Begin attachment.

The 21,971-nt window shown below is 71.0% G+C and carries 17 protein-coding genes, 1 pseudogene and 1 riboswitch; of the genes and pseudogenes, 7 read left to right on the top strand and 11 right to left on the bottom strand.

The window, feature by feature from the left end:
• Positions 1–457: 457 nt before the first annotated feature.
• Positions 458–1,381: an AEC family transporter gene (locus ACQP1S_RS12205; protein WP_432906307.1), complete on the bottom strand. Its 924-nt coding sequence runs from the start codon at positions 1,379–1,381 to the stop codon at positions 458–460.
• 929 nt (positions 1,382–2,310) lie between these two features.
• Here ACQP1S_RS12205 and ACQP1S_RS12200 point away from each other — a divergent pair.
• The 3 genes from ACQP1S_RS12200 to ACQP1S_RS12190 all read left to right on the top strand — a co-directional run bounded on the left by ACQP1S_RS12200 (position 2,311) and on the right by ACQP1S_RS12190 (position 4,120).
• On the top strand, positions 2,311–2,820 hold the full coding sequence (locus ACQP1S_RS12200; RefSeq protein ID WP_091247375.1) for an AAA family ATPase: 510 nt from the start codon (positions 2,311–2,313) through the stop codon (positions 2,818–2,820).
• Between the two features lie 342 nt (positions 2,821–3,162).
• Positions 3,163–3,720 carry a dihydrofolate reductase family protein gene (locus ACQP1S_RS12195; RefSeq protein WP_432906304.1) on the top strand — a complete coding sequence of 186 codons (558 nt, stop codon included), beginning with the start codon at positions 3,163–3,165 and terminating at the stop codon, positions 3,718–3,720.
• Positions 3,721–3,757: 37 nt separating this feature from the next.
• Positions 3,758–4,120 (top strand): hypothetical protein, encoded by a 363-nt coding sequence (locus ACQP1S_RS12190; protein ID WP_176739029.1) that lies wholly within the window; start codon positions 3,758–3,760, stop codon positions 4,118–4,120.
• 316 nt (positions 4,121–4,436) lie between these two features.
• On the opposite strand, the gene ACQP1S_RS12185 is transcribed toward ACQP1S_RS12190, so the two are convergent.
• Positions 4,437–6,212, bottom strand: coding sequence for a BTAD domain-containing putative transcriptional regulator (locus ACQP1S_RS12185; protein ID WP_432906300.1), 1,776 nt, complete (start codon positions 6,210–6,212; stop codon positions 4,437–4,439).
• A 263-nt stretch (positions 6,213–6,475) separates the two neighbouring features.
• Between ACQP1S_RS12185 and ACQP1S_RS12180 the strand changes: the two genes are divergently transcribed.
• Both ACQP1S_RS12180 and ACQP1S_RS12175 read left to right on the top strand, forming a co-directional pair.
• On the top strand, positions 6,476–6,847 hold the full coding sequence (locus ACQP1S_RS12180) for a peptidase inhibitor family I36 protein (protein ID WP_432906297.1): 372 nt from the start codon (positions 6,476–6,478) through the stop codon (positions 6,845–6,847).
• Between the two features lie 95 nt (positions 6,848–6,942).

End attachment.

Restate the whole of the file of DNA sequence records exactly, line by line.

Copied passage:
The 21,971-nt window shown below is 71.0% G+C and carries 17 protein-coding genes, 1 pseudogene and 1 riboswitch; of the genes and pseudogenes, 7 read left to right on the top strand and 11 right to left on the bottom strand.

The window, feature by feature from the left end:
• Positions 1–457: 457 nt before the first annotated feature.
• Positions 458–1,381: an AEC family transporter gene (locus ACQP1S_RS12205; protein WP_432906307.1), complete on the bottom strand. Its 924-nt coding sequence runs from the start codon at positions 1,379–1,381 to the stop codon at positions 458–460.
• 929 nt (positions 1,382–2,310) lie between these two features.
• Here ACQP1S_RS12205 and ACQP1S_RS12200 point away from each other — a divergent pair.
• The 3 genes from ACQP1S_RS12200 to ACQP1S_RS12190 all read left to right on the top strand — a co-directional run bounded on the left by ACQP1S_RS12200 (position 2,311) and on the right by ACQP1S_RS12190 (position 4,120).
• On the top strand, positions 2,311–2,820 hold the full coding sequence (locus ACQP1S_RS12200; RefSeq protein ID WP_091247375.1) for an AAA family ATPase: 510 nt from the start codon (positions 2,311–2,313) through the stop codon (positions 2,818–2,820).
• Between the two features lie 342 nt (positions 2,821–3,162).
• Positions 3,163–3,720 carry a dihydrofolate reductase family protein gene (locus ACQP1S_RS12195; RefSeq protein WP_432906304.1) on the top strand — a complete coding sequence of 186 codons (558 nt, stop codon included), beginning with the start codon at positions 3,163–3,165 and terminating at the stop codon, positions 3,718–3,720.
• Positions 3,721–3,757: 37 nt separating this feature from the next.
• Positions 3,758–4,120 (top strand): hypothetical protein, encoded by a 363-nt coding sequence (locus ACQP1S_RS12190; protein ID WP_176739029.1) that lies wholly within the window; start codon positions 3,758–3,760, stop codon positions 4,118–4,120.
• 316 nt (positions 4,121–4,436) lie between these two features.
• On the opposite strand, the gene ACQP1S_RS12185 is transcribed toward ACQP1S_RS12190, so the two are convergent.
• Positions 4,437–6,212, bottom strand: coding sequence for a BTAD domain-containing putative transcriptional regulator (locus ACQP1S_RS12185; protein ID WP_432906300.1), 1,776 nt, complete (start codon positions 6,210–6,212; stop codon positions 4,437–4,439).
• A 263-nt stretch (positions 6,213–6,475) separates the two neighbouring features.
• Between ACQP1S_RS12185 and ACQP1S_RS12180 the strand changes: the two genes are divergently transcribed.
• Both ACQP1S_RS12180 and ACQP1S_RS12175 read left to right on the top strand, forming a co-directional pair.
• On the top strand, positions 6,476–6,847 hold the full coding sequence (locus ACQP1S_RS12180) for a peptidase inhibitor family I36 protein (protein ID WP_432906297.1): 372 nt from the start codon (positions 6,476–6,478) through the stop codon (positions 6,845–6,847).
• Between the two features lie 95 nt (positions 6,848–6,942).